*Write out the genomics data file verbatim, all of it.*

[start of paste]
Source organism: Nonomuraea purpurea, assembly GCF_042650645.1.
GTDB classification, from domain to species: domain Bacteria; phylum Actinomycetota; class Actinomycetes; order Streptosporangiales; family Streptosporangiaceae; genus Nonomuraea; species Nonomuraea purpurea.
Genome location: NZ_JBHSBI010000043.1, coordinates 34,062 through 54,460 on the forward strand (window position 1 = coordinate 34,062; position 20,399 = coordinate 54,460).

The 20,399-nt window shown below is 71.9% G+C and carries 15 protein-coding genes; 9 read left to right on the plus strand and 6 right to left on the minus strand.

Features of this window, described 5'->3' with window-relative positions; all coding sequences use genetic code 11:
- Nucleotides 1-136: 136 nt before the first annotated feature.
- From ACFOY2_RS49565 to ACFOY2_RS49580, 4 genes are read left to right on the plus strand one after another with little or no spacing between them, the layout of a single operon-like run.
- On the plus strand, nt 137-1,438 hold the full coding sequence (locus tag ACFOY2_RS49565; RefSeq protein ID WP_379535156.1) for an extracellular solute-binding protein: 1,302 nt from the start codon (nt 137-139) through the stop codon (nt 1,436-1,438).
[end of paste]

Source organism: Nonomuraea purpurea, assembly GCF_042650645.1.
GTDB classification, from domain to species: domain Bacteria; phylum Actinomycetota; class Actinomycetes; order Streptosporangiales; family Streptosporangiaceae; genus Nonomuraea; species Nonomuraea purpurea.
Genome location: NZ_JBHSBI010000043.1, coordinates 34,062 through 54,460 on the forward strand (window position 1 = coordinate 34,062; position 20,399 = coordinate 54,460).

The 20,399-nt window shown below is 71.9% G+C and carries 15 protein-coding genes; 9 read left to right on the plus strand and 6 right to left on the minus strand.

Features of this window, described 5'->3' with window-relative positions; all coding sequences use genetic code 11:
- Nucleotides 1-136: 136 nt before the first annotated feature.
- From ACFOY2_RS49565 to ACFOY2_RS49580, 4 genes are read left to right on the plus strand one after another with little or no spacing between them, the layout of a single operon-like run.
- On the plus strand, nt 137-1,438 hold the full coding sequence (locus tag ACFOY2_RS49565; RefSeq protein ID WP_379535156.1) for an extracellular solute-binding protein: 1,302 nt from the start codon (nt 137-139) through the stop codon (nt 1,436-1,438).